Food bloggers write about recipes, food & travels, local cuisines, some prefer to talk about new trends, other about wellness and healthy eating.. (if you missed the first part here’s the link). In this article we’ll talk about blogging and earning.
So, how much a food blogger can earn?
Food blogging can be a very rewarding path and, with time, can become a source of income. Of course, not all cooking blogs turn into full-time, well-paid careers.
But how much can a food blogger earn? There are no precise references on earnings, and it’s that kind of question that, at least in Italy, bloggers are reluctant to answer; maybe because the figures are often very low.
“A blog allows you to write and publish anything, from anywhere, and have it be immediately available to billions of people all around the world.” (Andrew Sullivan)
Making money with the blog is complex, there is a high correlation between time, effort and earnings. More you publish, more readers you likely have; more visits your site receives, and more attractive you become to potential advertisers and sponsors.
The secret of success is having a solid commitment.
One way to start earning could be with Google Adsense (a very popular advertising service); to participate to contests, sponsorship collaborations, placing banner ads, receive donations, or crowdfunding. Also by writing recipes for the HO.RE.CA. division (acronym for Hospitality – Restaurant – Café / Catering); selling courses, workshops, products, coaching sessions, or consultancy.
Remember that building a large mailing list (as large as possible) is very important: it is one of your most precious assets. As a marketing adage goes: “Money is in the list!”
How to find the right Food Blogger
A food blogger is a content creator that produces in a quite saturated market niche, where everyone has a cooking recipe or other specialty to sell, or few tricks to grow and cook vegetables, or whatever.
“As a blogger, everything you do flows from understanding your audience and seeking to help them.” (Brian Clark)
In this stream of bloggers, companies have the advantage of being able to choose who to work with. Why would they want you when they have literally hundreds of other bloggers knocking on their doors? This is the typical case of supply and demand.
You’d need to achieve some popularity for companies to start paying attention to you, and possibly offering you some form of collaborations, or vice versa. However, bloggers will need a large number of followers.
Find your point of view, conceive your style, they’re both unique. To grab attention, you have to find a way to stand out, because that’s what makes the difference: the key is to sell a dream.
“There are tons of different factors that go into ranking well, but the biggest is high-quality content.” (David Sinick)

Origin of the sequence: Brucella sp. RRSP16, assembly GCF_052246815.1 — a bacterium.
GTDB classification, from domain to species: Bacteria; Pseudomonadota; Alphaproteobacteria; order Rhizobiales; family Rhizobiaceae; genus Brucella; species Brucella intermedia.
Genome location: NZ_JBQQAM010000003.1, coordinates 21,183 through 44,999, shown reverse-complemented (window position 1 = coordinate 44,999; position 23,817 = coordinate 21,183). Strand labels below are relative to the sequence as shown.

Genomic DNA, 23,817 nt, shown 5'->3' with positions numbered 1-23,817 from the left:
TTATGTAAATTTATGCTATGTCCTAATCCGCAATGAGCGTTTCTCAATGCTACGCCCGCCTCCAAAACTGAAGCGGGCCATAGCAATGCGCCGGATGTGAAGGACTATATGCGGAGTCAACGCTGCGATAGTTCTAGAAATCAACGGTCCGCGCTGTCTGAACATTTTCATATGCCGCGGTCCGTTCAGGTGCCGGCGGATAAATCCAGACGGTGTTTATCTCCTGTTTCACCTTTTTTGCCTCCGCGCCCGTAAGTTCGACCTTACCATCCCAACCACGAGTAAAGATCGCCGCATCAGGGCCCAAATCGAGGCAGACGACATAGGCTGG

It’s a bit like running a marathon. You start with thousands of people, knowing that not all of them will reach the finish line. Those who make it will arrive at different times, depending on lots of factors, including how much they’re trained.
Each path is different and, if you think how many folks are out there who could relate to you, the potential audience is huge, everyone needs to eat. It’s a big world and there is something for everyone.
Remember to be very attentive and make sure that the initial enthusiasm does not run out.
The blog world time line
Do you want to know when the first time there was talk of blogging and food blogs?
- July 2, 1997 – The beginning of food blogging takes us back to the summer of 1997, when Jim Leff and Bob Okumura founded Chowhound, an online food forum in New York City.
- December 17, 1997 – Jorn Barger coined the term “weblog”. The word was created to describe what he was doing on his pioneering web page “Robot Wisdom”. Web logging = weblog = blog
- August 23, 1999 – Blogger, a specific software for blogging, created by Pyra Labs.
- October, 1999 – David Lebovitz, a well-known Californian pastry chef, starts publishing his blog from Paris (France). The site has since become a very influential one.
Many think that food blogging is an easy way to make money with little work and many advantages. Au contraire, it takes dedication, perseverance and constancy, it must be interesting and exciting both for you (the creator) and for those who follow you (your readers).
Obviously there are many other things to consider but, if you are thinking to starting your own food blog and becoming a food blogger, these are some basic considerations to keep in mind.
“If you want to continually grow your blog, you need to learn to blog on a consistent basis.” (Neil Patel)
If you are passionate about food and everything related to it, have some writing skills, blogging could definitely be a career path for you.
Welcome to the great family of food bloggers!